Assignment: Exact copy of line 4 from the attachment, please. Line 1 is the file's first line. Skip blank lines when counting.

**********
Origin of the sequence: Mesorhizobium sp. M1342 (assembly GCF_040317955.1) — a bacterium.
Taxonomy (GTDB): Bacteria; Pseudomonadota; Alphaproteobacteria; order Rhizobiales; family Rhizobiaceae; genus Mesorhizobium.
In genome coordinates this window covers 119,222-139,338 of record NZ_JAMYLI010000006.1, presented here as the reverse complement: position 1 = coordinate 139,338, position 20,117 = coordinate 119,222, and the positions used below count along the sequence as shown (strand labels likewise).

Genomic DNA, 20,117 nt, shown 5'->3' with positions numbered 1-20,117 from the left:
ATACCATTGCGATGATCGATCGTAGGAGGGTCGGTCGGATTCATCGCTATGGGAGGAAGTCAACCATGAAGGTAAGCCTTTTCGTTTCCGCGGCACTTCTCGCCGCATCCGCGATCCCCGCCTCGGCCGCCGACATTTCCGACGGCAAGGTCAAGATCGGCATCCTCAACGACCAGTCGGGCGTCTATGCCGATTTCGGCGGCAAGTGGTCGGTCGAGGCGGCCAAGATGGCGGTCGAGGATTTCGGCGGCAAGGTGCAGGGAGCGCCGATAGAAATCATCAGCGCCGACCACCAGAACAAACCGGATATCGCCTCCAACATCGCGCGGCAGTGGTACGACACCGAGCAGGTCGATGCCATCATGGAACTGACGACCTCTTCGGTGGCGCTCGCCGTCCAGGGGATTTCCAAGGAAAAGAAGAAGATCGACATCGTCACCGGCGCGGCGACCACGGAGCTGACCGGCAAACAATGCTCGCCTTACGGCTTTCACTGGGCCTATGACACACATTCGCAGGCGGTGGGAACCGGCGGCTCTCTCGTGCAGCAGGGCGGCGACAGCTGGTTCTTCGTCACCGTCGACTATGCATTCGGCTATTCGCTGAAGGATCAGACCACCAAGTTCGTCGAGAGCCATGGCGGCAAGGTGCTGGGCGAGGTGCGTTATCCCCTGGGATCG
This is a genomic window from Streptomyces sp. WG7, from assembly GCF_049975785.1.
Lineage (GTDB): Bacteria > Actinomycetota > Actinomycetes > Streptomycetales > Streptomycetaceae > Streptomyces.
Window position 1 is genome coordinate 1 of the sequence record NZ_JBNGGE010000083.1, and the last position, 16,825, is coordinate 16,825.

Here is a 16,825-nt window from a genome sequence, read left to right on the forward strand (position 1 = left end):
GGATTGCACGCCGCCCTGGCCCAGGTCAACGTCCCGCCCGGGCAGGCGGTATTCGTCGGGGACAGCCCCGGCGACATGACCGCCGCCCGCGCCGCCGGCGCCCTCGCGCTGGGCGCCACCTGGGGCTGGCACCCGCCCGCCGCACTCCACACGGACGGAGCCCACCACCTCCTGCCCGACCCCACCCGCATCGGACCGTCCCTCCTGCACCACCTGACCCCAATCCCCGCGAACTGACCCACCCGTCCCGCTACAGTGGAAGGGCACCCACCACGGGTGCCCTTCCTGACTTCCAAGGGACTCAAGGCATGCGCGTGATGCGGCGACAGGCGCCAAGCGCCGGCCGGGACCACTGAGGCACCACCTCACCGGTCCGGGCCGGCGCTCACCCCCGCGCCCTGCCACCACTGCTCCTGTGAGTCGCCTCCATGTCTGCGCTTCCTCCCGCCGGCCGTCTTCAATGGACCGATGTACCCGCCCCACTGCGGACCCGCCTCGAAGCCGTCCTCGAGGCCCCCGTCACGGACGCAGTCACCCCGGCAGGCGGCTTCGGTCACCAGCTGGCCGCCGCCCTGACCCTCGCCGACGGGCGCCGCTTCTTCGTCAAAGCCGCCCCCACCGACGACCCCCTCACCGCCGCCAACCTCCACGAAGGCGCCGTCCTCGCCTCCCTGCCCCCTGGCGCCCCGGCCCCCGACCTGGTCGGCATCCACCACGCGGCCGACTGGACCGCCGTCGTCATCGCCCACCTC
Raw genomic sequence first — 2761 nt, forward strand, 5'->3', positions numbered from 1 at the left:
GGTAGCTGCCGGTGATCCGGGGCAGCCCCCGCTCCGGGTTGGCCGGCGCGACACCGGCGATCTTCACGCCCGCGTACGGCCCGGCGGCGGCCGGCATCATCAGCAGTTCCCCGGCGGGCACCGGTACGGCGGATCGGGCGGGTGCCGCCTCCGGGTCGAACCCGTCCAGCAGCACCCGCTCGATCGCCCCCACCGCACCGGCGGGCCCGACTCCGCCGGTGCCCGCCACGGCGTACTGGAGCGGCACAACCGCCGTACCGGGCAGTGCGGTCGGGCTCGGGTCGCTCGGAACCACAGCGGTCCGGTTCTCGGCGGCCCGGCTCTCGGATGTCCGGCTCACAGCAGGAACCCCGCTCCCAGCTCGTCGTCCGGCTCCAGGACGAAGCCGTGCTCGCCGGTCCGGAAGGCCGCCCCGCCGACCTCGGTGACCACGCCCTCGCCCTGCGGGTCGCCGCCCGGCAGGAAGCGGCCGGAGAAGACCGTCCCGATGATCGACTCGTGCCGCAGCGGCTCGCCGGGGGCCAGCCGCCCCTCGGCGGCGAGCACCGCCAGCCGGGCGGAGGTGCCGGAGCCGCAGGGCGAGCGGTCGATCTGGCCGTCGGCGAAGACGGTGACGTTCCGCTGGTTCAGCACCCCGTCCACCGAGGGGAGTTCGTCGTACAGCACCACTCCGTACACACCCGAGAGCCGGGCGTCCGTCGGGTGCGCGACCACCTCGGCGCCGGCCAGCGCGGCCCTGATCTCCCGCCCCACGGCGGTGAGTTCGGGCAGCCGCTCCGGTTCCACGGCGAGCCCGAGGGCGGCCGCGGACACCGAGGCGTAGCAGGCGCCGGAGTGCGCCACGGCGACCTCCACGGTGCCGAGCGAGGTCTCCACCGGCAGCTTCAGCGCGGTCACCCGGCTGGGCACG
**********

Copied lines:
Genomic DNA, 20,117 nt, shown 5'->3' with positions numbered 1-20,117 from the left: